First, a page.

Earlier, I said that there were arguments in favour of education at the beginning of the process that addresses the interests of refugees, normally non-English-speaking children. However, that depends on there being a six-month upper limit to the time that people spend in accommodation centres.

Mr. Coleman: I will be grateful if the hon. Gentleman clarifies the Liberal Democrats' position on the education of child asylum seekers in accommodation centres. From the remarks that he made just now and when he intervened on the Home Secretary, it appears that the Liberal Democrats support the proposal to withdraw mainstream education from the children of asylum seekers. Is that the official Liberal Democrat position? Before he replies, perhaps I should advise him that last night, when my hon. Friend the Member for Regent's Park and Kensington, North (Ms Buck) and I were asking people to sign

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early-day motion 1187 condemning that proposal, I asked 10 Liberal Democrat Members whether they would sign it, and every single one did so with considerable relish.

Simon Hughes: That is a perfectly proper question. I was extremely careful in my intervention on the Home Secretary. There should be no withdrawal of state education or any other state provision from asylum seekers or immigrants. The question is at what stage they enter the mainstream system. I put my question to the Home Secretary to elicit an assurance that there will be a maximum period that people will spend in the transitional arrangements, as he put it, before going on to mainstream schools. I made clear my understanding, and the Home Secretary confirmed it, that Government policy is to have a maximum of 3,000 people in accommodation centres. If the hon. Gentleman has read the figures, he will know that currently about 90,000 applicants enter this country each year. The vast majority will therefore be dispersed around the country and the children will go to local schools in the normal way.

Mr. Coleman: I am well aware of those figures and I understand them. Does the hon. Gentleman and do the Liberal Democrats officially regard it as acceptable to remove mainstream education from hundreds of asylum-seeker children for up to six months? Yes or no?

Simon Hughes: The answer is no. I have never said otherwise.

The proposal in our manifesto was to trial reception centres around the country, with the implication that all the services would be provided in the centres as long as people remained there, but that the people would be moved on to other accommodation as soon as possible. The arrangement is temporary and transitional—a post on people's way, whether or not they are accepted for permanent settlement, to the mainstream system of education, health and so on.

In a Committee debate, the Minister said that she would examine the level of income support available to asylum seekers. The proportion currently available is 70 per cent. of that given to British citizens. I shall be grateful for an assurance that there will be an independent adjudication to determine the right level, and that the Government will reconsider the matter. I hope that we will also get the answers from the dispersal review as soon as possible, because we cannot judge the best system until we have seen the results of the investigation of the process.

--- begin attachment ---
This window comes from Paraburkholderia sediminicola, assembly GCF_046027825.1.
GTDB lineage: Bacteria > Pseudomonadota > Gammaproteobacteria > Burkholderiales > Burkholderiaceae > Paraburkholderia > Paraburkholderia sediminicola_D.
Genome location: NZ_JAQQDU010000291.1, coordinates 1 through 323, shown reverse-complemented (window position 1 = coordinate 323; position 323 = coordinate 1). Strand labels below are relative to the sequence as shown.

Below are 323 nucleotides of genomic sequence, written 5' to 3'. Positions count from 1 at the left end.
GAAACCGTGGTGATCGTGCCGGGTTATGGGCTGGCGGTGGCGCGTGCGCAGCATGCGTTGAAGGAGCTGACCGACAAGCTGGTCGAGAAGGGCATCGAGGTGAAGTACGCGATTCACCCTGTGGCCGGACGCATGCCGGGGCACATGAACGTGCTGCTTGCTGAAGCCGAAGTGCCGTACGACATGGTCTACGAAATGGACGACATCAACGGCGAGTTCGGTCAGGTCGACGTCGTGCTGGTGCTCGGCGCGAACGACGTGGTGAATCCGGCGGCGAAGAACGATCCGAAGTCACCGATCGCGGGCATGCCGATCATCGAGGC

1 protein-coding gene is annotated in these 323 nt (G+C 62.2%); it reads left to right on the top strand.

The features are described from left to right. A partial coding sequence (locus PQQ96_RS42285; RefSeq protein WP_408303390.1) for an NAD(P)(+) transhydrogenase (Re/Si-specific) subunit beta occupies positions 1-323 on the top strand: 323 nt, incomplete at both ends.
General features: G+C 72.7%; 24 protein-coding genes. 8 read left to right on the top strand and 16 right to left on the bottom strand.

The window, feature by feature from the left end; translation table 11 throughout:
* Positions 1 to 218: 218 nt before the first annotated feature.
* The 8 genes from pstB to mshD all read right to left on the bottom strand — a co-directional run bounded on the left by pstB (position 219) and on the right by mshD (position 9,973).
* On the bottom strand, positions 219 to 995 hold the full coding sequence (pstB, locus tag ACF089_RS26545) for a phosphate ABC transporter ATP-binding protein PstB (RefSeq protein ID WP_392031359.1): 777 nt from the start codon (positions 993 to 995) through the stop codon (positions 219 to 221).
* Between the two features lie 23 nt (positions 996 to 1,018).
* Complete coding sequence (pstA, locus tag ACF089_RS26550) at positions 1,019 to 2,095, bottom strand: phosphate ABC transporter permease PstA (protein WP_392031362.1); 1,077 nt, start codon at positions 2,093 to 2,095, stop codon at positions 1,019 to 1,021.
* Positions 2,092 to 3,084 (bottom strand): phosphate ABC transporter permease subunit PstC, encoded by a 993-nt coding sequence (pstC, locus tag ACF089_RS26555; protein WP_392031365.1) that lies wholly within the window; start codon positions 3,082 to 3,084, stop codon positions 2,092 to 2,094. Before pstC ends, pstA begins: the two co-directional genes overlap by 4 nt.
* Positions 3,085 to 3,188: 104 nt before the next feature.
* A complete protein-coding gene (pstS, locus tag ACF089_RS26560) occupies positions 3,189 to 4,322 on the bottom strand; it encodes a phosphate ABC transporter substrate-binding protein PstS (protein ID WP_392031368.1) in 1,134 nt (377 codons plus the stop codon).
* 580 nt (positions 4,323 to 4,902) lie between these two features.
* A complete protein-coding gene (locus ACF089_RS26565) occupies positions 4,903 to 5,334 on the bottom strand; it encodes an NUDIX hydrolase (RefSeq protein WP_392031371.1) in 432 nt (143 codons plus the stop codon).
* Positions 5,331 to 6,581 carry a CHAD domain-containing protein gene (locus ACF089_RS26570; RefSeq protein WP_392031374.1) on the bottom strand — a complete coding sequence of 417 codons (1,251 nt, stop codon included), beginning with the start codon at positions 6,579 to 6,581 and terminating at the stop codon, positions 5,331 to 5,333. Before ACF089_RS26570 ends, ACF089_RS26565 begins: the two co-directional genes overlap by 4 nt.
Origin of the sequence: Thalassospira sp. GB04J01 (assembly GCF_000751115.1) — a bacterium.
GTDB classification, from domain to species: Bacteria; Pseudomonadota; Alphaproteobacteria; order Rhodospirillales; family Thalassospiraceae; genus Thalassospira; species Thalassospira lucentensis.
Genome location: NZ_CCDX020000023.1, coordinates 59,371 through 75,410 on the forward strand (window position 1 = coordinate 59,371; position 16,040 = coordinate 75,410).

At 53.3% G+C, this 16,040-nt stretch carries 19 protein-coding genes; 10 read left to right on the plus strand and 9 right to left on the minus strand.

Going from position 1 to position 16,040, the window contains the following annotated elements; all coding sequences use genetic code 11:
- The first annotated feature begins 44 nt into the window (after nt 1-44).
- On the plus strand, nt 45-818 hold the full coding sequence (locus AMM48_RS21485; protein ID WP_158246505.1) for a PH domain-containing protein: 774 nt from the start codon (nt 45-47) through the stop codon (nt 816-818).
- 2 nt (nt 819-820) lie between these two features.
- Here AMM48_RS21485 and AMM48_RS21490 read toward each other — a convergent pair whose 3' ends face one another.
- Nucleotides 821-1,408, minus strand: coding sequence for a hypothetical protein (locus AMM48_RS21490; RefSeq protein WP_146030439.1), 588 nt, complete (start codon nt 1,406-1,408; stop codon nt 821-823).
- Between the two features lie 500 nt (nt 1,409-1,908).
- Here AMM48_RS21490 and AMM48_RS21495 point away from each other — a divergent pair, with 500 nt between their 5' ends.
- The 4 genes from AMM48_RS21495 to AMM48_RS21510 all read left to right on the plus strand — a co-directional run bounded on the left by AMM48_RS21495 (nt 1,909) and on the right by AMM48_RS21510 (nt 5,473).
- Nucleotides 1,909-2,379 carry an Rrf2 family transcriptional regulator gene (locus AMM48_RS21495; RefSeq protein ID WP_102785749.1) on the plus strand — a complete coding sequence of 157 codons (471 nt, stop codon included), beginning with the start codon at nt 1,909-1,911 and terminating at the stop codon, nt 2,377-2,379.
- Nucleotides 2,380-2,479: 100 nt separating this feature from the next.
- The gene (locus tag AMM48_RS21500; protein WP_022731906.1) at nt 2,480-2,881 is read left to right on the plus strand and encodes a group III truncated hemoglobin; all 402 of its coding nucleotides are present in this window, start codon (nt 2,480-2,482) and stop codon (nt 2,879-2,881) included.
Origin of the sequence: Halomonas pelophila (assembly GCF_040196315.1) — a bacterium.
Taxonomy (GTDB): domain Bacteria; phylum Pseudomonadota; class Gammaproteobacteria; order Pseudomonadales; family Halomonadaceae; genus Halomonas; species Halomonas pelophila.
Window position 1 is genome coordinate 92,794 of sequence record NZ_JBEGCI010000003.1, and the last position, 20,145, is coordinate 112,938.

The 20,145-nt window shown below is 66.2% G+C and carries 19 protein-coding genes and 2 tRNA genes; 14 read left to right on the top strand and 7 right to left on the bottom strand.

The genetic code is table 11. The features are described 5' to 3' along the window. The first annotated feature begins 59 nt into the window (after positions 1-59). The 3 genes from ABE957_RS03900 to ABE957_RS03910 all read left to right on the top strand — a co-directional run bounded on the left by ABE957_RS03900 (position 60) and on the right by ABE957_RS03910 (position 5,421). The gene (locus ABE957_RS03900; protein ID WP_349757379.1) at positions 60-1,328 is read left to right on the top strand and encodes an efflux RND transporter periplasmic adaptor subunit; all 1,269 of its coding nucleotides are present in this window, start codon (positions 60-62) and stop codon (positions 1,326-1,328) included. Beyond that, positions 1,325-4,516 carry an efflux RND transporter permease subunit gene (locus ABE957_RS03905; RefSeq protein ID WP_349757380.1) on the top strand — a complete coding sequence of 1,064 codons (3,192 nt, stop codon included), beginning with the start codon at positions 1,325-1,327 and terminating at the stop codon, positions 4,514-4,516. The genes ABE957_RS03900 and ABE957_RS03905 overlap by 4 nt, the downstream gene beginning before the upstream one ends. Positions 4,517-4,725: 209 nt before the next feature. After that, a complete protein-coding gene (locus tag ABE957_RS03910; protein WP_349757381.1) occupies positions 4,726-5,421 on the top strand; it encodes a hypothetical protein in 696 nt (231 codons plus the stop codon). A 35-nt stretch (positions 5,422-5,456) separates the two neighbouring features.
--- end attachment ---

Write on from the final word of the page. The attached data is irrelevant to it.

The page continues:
The Bill still reflects real confusion about detention and removal. The Government propose to create new removal centres, but under the existing arrangements many of the people in such centres have not completed all the processes—not the initial process, and certainly not the appeals process. According to all independent assessments, more people are detained for longer and with less scrutiny in this country than in any other European country: thousands of people are affected each year in a rolling programme.

I shall be grateful therefore for much greater clarity in the legislation about the fact that detention will be possible only at or just before the time that the final decision is made, and that the rest of the people who come to this country will not be detained. In addition, I want it to be clear that the presumption will always be that there

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is an automatic bail application. Having to apply for bail does not work because legal advice is not always available, or because the advice given is wrong or delayed, or because people decide that applying might be of disbenefit to their status. In the light of habeas corpus, the European convention on human rights, the Human Rights Act 1998 and other such provisions, it is important that the presumption at all stages is that persons who are detained have an automatic chance to make a bail application.

In addition, there must be a limit to the time that someone can be detained. Such limits do not appear in the Bill, even though after visiting Campsfield House some time ago, Her Majesty's inspector of prisons recommended that there should be limits.

My final substantive point concerns appeals, on which it is difficult for us to comment yet because we have not seen the Government's final proposals. It is wrong, however, that there is an absolute bar after a certain time on adjournments to cases, which are often called for, not by the applicant or asylum seeker in my experience, but by the Home Office or other parties who want extra time. It cannot be impossible for there to be proper procedures all the way through the process of determining whether somebody can stay here or not.

I hope that I have made clear some of the significant items in the Bill that remain to be improved. We reserve judgment tonight; the Government have said that we may get more time in Committee, which is welcome. We hope that important changes to the Bill can be made in Committee and on Report. Indeed, that must happen if we are to get the Bill right. In the meantime, we must continue to use moderate language if these issues are not to risk in the near future provoking extreme political reactions like those they have provoked across the channel. We all have an interest in making sure that that does not happen here.